- Phonics Slam
Using the same cards, take one card from each phonic group. (For example, one “Ph”, one “Y”, one “Le”, etc.) Lay them on a table face up. Call out a phonic sound. Have your child smack the correct card. This is a very exciting chance for your child to get a little fired up and have fun learning phonics! After they’ve gotten used to the game and feel confident about their phonics, up the stakes a bit! Say a word containing the same phonic sound as those on the table. Now your child has to identify which phonic sound the word contains and must smack the correct phonic sound.
- Play Time
Is your child a drama lover? Here’s a great chance for them to learn phonics and put on a show! Choose a phonic sound and practice the words containing them. Make some simple props out of paper, markers, and tape.Ask your child to put on a play and use some of the new words they just learned. Be sure to lend a hand by playing a part in the play and helping to come up with a script! If you’re struggling to come up with some play ideas, re-watch the video and imitate one of the stories. Perhaps your child could be a sea captain sailing in the hopes of finding a white whale! This would be a great and creative way to reinforce the wh- phonic sound!
- Mini Author
If your child enjoys writing, invite them to write their very own book! Using only one group of phonic sounds or many from all of the groups presented in the video, ask your child to write a simple story with pictures. If this is too difficult for your child at their current level, drawing pictures and writing the word associated with it underneath is also a fantastic way to practice phonics. Try reading the book together until your child can read it confidently. Then, ask them to read it to you. They’ll feel so proud of themselves, it might become their and your new favorite bedtime story!
- Toy Teacher
Does your child like to play with toys? If you have some stuffed animals or dolls around, invite them to learn phonics with your child. After reviewing some words and phonic sounds your child feels they can use confidently, ask them to become a little teacher. Your child can sit in the driver’s seat and take charge of the lesson! Let them try to explain some of their favorite phonic sounds and vocabulary words to their dolls. The toys are sure to be good listeners! This activity will reinforce what your child has just learned because they’ll have to think hard about the lesson and understand it well enough to explain it to someone else. Don’t forget to keep learning fun and interactive! Even the most difficult phonic sounds can be mastered after a little work and a lot of play.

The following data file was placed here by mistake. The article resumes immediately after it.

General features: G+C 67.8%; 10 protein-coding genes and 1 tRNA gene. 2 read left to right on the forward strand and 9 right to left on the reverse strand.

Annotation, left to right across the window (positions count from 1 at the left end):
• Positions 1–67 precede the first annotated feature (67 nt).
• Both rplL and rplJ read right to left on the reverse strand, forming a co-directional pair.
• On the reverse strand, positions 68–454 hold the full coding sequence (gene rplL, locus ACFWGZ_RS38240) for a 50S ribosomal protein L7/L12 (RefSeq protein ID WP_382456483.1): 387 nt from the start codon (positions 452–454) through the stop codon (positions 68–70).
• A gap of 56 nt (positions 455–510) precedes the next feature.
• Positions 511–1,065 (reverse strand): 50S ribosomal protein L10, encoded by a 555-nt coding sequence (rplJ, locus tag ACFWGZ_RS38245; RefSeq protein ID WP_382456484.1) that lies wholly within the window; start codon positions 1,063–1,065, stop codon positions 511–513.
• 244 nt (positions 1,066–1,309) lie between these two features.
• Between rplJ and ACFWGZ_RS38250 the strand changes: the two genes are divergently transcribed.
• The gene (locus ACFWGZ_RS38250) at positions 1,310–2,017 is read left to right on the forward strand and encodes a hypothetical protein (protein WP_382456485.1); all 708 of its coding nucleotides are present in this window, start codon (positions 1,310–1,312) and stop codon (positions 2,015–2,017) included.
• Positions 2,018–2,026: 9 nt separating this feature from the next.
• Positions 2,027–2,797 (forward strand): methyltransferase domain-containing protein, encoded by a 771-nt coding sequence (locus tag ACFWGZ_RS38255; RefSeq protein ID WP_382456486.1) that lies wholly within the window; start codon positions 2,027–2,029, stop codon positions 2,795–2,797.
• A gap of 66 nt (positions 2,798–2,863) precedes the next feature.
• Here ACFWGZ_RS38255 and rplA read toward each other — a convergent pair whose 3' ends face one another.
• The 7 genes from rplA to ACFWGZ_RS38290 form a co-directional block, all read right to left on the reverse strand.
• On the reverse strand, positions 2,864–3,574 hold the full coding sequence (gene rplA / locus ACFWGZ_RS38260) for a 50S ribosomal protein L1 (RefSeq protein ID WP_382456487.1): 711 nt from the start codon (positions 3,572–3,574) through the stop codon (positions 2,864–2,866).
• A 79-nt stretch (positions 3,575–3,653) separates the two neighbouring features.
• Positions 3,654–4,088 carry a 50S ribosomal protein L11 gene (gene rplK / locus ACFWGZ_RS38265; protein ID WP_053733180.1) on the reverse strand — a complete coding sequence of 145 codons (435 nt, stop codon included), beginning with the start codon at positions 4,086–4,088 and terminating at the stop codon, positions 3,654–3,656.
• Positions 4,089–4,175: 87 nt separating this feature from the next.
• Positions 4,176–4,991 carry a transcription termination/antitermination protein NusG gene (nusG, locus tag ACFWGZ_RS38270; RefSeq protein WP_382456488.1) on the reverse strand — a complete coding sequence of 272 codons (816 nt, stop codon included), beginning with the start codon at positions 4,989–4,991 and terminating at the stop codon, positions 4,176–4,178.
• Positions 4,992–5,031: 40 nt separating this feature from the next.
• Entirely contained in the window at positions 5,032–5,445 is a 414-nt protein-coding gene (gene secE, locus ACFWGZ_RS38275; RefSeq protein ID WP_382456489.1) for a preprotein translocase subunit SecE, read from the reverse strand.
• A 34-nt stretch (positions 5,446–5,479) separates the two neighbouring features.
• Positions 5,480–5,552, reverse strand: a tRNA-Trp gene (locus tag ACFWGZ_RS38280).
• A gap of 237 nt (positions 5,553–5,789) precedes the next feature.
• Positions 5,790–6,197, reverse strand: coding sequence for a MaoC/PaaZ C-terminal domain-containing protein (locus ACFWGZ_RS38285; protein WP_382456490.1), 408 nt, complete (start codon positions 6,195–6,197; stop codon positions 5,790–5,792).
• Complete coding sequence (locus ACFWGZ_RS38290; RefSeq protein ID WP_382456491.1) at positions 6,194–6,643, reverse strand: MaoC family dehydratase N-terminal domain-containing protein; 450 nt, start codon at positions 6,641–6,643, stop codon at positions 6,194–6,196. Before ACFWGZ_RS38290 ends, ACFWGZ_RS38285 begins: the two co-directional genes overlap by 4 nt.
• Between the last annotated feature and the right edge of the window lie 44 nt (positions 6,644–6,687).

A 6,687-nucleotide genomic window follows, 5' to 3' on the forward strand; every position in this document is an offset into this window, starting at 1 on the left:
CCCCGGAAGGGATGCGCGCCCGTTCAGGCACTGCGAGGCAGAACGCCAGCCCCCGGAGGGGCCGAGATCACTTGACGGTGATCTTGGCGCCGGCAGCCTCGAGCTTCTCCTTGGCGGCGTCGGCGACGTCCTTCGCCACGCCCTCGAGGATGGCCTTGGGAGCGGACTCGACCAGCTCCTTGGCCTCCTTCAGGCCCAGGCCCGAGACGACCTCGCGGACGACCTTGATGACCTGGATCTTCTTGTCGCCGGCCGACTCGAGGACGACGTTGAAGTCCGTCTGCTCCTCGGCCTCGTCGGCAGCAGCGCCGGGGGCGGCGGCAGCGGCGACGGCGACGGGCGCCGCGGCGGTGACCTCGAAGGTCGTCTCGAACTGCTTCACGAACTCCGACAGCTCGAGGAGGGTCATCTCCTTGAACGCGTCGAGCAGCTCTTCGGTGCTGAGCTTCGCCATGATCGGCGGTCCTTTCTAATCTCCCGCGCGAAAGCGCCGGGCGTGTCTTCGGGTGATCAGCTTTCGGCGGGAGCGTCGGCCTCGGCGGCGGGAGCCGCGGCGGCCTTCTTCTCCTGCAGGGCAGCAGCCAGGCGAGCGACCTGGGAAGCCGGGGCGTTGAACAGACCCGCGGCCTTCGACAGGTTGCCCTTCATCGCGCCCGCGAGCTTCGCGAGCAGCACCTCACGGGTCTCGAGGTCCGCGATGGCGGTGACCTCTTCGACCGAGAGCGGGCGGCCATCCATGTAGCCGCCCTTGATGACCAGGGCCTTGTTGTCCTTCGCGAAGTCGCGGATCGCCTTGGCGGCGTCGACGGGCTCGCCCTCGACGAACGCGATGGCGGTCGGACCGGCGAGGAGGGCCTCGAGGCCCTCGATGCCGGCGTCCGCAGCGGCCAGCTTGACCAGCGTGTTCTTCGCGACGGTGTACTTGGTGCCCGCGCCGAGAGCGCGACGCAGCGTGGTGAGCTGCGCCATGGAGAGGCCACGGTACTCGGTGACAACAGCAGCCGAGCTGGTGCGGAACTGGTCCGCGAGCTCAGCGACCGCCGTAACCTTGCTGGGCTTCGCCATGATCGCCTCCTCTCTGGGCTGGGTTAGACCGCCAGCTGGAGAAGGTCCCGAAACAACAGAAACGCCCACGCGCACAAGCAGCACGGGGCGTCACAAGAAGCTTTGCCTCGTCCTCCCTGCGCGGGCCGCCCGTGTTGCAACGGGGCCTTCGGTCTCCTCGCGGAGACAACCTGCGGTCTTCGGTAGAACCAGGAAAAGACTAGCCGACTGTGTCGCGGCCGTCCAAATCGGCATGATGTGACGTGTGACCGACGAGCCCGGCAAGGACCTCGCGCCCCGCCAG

- How Red Cat Reading Can Help
Learning phonics and reading go hand-in-hand. Reading can help you visualize the phonics that you’re trying to learn and speaking helps to boost your phonics abilities! You can find all of the resources you need to master phonics at Red Cat Reading Download Center. You’ll have access to free books and videos that’ll make learning some of the most difficult phonic sounds easy!
4. Learn Slowly
Do not push your child. If he or she is struggling with one of the harder phonics sounds, allow them to learn at their own pace. Work with your child slowly so that he or she has a firm grasp of the sound before moving on. This will ensure that your child does not easily forget the sound that the letters make while working on other phonics sounds.
5. Use Media to Help
The use of media, such as videos, flashcards, and even audio, can really help a child learn. Since all children learn differently, you have to experiment with your child to find out which media is most helpful. Writing words down on flashcards that have a certain letter sound in them is one idea. This allows your child to see the letters used in a variety of words and gives them the chance to see the letters being used in the words. You can accompany this method with an audio recording of you saying these words and using them in sentences to allow your child to practice even when you aren’t in the room with them.
The more your child hears these sounds and associates them with letters and words, the better readers they will become. If we give children a good foundation and quality phonics training, they will grow and develop into strong readers. The tools offered through Red Cat Reading are engaging, very kid friendly, and all free! The phonics videos, books, and games for kids on our website make learning phonics a blast! While we don’t necessarily want kids to have tons of screen time, these educational activities are well worth checking out. Don’t miss out and visit our website today!